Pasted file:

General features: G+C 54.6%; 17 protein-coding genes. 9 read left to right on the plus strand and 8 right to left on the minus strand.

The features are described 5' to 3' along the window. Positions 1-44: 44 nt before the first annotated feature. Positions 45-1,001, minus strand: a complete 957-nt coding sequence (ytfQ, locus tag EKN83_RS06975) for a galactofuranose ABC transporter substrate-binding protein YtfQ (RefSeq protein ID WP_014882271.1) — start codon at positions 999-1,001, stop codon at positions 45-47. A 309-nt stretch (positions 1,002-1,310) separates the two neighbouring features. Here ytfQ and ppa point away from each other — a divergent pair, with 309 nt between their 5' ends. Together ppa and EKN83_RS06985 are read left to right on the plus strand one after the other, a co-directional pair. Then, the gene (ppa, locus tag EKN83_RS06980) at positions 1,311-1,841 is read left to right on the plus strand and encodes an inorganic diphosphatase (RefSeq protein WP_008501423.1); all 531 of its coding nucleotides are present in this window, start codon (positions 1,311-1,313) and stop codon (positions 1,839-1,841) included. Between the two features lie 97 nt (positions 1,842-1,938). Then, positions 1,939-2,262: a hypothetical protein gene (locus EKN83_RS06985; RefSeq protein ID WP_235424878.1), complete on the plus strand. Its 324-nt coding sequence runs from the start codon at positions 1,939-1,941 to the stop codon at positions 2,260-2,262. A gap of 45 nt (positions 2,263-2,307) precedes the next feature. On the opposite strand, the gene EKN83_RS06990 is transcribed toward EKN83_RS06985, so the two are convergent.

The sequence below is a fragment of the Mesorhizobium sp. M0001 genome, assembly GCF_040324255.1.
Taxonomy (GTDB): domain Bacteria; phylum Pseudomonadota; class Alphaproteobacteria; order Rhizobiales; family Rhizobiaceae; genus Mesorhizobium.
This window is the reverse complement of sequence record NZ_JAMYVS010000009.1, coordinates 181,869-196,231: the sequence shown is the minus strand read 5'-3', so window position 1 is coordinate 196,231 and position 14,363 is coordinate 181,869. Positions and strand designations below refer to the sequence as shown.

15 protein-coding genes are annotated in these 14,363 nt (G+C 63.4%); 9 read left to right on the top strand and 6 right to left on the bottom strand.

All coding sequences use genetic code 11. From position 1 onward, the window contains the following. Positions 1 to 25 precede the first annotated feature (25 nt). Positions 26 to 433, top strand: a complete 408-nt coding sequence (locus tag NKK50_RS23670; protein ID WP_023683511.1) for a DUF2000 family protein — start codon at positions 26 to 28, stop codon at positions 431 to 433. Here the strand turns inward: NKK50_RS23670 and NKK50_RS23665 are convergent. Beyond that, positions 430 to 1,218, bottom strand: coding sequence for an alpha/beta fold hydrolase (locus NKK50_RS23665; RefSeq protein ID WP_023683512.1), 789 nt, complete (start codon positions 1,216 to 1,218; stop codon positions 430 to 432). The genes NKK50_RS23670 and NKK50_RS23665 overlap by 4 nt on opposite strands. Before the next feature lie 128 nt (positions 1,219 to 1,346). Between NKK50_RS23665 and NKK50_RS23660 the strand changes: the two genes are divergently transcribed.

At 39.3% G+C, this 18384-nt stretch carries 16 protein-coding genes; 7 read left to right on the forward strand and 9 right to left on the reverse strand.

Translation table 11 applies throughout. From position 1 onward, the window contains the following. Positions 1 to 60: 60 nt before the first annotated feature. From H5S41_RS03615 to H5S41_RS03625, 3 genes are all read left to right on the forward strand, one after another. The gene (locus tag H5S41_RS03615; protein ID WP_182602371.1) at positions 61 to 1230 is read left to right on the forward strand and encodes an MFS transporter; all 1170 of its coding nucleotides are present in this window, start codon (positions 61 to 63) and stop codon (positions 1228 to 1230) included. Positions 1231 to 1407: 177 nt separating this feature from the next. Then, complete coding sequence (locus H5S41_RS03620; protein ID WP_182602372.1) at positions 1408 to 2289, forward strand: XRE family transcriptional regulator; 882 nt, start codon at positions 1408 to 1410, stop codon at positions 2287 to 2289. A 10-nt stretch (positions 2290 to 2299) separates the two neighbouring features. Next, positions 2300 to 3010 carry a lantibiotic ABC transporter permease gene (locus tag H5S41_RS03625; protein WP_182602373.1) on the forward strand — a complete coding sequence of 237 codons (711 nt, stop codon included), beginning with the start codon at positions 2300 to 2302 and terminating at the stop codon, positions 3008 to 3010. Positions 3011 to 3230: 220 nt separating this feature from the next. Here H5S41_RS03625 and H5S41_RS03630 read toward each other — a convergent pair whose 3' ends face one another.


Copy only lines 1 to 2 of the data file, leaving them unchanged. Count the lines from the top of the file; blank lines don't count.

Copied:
General features: G+C 54.6%; 17 protein-coding genes. 9 read left to right on the plus strand and 8 right to left on the minus strand.

The features are described 5' to 3' along the window. Positions 1-44: 44 nt before the first annotated feature. Positions 45-1,001, minus strand: a complete 957-nt coding sequence (ytfQ, locus tag EKN83_RS06975) for a galactofuranose ABC transporter substrate-binding protein YtfQ (RefSeq protein ID WP_014882271.1) — start codon at positions 999-1,001, stop codon at positions 45-47. A 309-nt stretch (positions 1,002-1,310) separates the two neighbouring features. Here ytfQ and ppa point away from each other — a divergent pair, with 309 nt between their 5' ends. Together ppa and EKN83_RS06985 are read left to right on the plus strand one after the other, a co-directional pair. Then, the gene (ppa, locus tag EKN83_RS06980) at positions 1,311-1,841 is read left to right on the plus strand and encodes an inorganic diphosphatase (RefSeq protein WP_008501423.1); all 531 of its coding nucleotides are present in this window, start codon (positions 1,311-1,313) and stop codon (positions 1,839-1,841) included. Between the two features lie 97 nt (positions 1,842-1,938). Then, positions 1,939-2,262: a hypothetical protein gene (locus EKN83_RS06985; RefSeq protein ID WP_235424878.1), complete on the plus strand. Its 324-nt coding sequence runs from the start codon at positions 1,939-1,941 to the stop codon at positions 2,260-2,262. A gap of 45 nt (positions 2,263-2,307) precedes the next feature. On the opposite strand, the gene EKN83_RS06990 is transcribed toward EKN83_RS06985, so the two are convergent.